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 > Question about Onan Generator

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Chum lee

Albuquerque, NM

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Posted: 02/09/20 02:27pm Link  |  Quote  |  Print  |  Notify Moderator

Many RV's have an "AUX BAT" or auxiliary battery switch somewhere on the dash. The purpose of this switch is to temporarily connect the house batteries to the chassis battery(s). When you press this momentary contact switch, provided there is adequate voltage/current available somewhere in the system to operate the relay, you now have the benefit of ALL the system batteries linked together for the purpose of starting the coach engine, or the generator. Often this is enough "juice" to get you out of a jamb.

As others have said, the generator will automatically charge the house batteries through the battery charger built into the converter when running, but generally, it will not charge the chassis battery unless the "AUX BAT" switch is pressed. (not recommended for long term charging)

That said, I often hook up a separate 12 volt (automotive type) battery charger to one of the house 120 Volt outlets to top off the chassis battery if/when the generator is running.

When you start the chassis engine, generally, a few seconds after starting, you will hear another relay engage which now connects the chassis and house batteries together so that you can charge all the batteries while underway using the main engine alternator. (it takes a long time/drive to do this if the house batteries are low)

Chum lee

MrWizard

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Posted: 02/09/20 04:00pm Link  |  Quote  |  Print  |  Notify Moderator

wopachop wrote:

I was cycling my onan5500 a couple days ago. Store my batteries in the garage.

Pulled out battery to start the genny. Ran for about 55mins. Genny still running I disconnected the negative cable and it died instantly.

Also had my 12v disconnect switch turned off.

Made me wonder the dealio. If the disconnect switch was turned on, would the converter then power the fuel pump?

Will have to test that next month. The fuel bowl was filled with gas so I guess it wasnt a fuel pump issue but instead a "making spark" issue?


If the disconnect was in use with the Onan running !
You were powering the generator directly from the battery with out charging it from the converter
When you removed the negative cable you removed 12v control, spark, and fuel pump
And left your battery in a partially discharged state


Radiate The Happy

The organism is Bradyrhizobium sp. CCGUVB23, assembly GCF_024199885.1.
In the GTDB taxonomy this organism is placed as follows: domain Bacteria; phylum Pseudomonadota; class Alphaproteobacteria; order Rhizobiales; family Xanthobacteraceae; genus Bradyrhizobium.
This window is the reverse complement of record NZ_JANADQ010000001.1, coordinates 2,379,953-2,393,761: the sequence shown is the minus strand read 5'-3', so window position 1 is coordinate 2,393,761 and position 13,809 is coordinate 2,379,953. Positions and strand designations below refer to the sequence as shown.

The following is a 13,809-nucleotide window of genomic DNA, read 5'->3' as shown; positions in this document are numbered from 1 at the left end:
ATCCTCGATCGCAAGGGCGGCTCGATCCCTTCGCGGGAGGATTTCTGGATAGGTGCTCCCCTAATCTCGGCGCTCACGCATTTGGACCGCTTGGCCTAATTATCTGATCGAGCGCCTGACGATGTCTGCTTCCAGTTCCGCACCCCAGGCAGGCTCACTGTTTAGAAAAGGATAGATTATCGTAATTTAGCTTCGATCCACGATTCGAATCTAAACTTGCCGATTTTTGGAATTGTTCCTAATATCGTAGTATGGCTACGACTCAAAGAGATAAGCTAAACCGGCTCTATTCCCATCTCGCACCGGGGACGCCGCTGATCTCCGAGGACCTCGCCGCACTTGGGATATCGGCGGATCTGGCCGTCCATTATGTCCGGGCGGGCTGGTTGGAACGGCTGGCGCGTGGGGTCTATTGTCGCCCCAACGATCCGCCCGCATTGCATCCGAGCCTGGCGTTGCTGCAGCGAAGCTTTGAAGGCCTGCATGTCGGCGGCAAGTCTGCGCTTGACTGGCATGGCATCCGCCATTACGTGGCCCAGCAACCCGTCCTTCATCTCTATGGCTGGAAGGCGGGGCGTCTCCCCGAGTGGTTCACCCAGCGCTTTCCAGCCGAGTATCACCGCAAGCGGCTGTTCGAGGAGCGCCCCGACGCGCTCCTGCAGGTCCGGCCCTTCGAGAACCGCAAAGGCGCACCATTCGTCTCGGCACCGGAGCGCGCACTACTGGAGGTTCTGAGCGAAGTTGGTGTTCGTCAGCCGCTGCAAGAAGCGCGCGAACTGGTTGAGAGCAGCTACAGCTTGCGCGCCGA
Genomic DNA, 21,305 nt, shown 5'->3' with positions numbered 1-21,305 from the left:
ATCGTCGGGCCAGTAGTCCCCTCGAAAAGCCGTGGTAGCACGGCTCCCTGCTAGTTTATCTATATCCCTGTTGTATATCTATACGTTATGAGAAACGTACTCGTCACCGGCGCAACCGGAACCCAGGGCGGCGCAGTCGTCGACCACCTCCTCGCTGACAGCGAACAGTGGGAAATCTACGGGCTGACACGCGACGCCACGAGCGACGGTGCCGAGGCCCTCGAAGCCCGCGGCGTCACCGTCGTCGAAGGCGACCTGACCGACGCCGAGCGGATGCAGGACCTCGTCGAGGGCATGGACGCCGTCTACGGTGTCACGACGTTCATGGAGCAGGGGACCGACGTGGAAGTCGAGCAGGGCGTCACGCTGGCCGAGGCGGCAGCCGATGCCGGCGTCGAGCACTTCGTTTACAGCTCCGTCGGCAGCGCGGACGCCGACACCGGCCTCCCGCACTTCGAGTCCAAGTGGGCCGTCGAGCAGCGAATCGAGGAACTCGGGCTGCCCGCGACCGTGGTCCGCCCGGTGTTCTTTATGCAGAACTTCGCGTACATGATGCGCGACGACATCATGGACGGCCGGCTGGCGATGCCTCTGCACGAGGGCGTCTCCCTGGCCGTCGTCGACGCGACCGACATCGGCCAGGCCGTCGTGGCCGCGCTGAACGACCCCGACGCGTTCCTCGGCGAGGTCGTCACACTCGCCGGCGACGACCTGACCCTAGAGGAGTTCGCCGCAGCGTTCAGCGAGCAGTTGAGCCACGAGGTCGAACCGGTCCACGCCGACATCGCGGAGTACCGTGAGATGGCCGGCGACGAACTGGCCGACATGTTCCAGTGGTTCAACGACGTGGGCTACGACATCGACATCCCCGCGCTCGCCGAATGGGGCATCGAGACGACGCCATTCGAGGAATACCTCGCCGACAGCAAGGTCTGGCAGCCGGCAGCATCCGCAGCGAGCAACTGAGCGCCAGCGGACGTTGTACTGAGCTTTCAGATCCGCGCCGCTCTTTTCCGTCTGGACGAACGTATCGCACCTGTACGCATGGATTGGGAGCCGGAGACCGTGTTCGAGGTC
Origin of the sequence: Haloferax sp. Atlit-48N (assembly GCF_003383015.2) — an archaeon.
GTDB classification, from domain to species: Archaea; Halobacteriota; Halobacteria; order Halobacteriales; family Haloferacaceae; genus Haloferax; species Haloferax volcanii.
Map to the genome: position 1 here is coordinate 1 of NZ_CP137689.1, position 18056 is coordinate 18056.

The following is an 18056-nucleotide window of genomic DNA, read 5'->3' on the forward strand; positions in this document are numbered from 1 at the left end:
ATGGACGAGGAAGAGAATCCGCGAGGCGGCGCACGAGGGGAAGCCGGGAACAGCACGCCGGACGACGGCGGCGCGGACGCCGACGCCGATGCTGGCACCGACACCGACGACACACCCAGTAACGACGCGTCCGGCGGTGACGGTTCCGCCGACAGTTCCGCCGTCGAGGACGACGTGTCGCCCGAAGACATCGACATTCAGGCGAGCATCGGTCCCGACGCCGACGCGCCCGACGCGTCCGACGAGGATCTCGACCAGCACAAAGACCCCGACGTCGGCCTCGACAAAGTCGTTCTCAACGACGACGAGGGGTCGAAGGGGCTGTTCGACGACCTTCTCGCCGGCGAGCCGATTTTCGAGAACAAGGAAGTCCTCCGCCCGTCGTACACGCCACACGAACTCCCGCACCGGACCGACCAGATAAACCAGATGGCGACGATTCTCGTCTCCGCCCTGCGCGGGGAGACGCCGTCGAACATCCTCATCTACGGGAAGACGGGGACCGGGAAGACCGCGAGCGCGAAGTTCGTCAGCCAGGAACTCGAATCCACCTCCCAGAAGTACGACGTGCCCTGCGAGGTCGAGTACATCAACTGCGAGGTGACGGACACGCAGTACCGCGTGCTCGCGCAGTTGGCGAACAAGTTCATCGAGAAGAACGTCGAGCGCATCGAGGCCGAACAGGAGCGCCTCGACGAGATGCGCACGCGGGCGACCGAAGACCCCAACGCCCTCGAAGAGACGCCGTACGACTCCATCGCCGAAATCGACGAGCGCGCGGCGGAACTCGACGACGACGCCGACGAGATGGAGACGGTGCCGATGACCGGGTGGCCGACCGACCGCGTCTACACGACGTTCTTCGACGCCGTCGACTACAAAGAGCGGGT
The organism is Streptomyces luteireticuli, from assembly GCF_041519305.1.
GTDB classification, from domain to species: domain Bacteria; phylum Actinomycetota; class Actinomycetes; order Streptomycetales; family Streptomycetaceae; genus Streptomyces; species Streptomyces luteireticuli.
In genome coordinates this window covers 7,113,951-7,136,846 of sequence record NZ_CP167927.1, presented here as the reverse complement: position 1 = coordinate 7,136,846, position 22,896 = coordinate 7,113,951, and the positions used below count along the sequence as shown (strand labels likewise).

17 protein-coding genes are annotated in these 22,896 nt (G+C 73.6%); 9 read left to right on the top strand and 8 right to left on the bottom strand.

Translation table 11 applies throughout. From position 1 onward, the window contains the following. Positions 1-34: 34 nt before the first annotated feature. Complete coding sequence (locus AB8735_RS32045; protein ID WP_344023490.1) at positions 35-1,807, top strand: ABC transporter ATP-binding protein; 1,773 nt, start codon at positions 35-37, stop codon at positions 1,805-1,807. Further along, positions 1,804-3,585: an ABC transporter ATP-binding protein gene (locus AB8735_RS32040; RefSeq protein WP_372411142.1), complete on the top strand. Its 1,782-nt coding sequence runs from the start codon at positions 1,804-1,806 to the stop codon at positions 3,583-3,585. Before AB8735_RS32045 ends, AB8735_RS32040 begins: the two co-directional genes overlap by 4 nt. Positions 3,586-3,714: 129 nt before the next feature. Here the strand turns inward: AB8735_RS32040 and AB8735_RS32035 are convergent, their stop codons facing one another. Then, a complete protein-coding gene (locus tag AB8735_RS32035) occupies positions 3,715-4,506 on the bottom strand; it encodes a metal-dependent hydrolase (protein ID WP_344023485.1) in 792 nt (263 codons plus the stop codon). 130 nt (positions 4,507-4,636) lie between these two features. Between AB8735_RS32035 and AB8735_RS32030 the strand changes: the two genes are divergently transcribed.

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Dusty R

Charlotte Michigan 48813

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Posted: 02/09/20 04:42pm Link  |  Quote  |  Print  |  Notify Moderator

If it was just the fuel pump that lost power, the generator engine would continue to run until the carb bowl ran empty.

Dusty

wopachop

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Posted: 02/09/20 06:03pm Link  |  Quote  |  Print  |  Notify Moderator

DrewE wrote:



In general, there's little reason to ever have the disconnect switch disconnected that I can work out; the main one is perhaps when doing maintenance on the wiring or batteries.
For me it's when on shore power and dont like my wfco doing the charging/maintaining.

I had thought the battery was just to start the genny. That was fun to learn.

Just did a quick test on my 5500.
Prime button pulled 1.2amps
Starting was over 100a.
Running it pulled 2.5a and steadily dropped to 1.54a where it seemed to hold.

maillemaker

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Posted: 02/10/20 12:04pm Link  |  Quote  |  Print  |  Notify Moderator

Quote:

As others have said, the generator will automatically charge the house batteries through the battery charger built into the converter when running, but generally, it will not charge the chassis battery unless the "AUX BAT" switch is pressed. (not recommended for long term charging)


My MOM switch is powered by the house batteries, but AUX BAT is powered by the engine battery so the key must be in RUN for the batteries to be ganged.

This is so you cannot permanently gang the house batteries to the engine batteries while the engine is off - otherwise you could accidentally drain both your house and engine batteries and be stuck.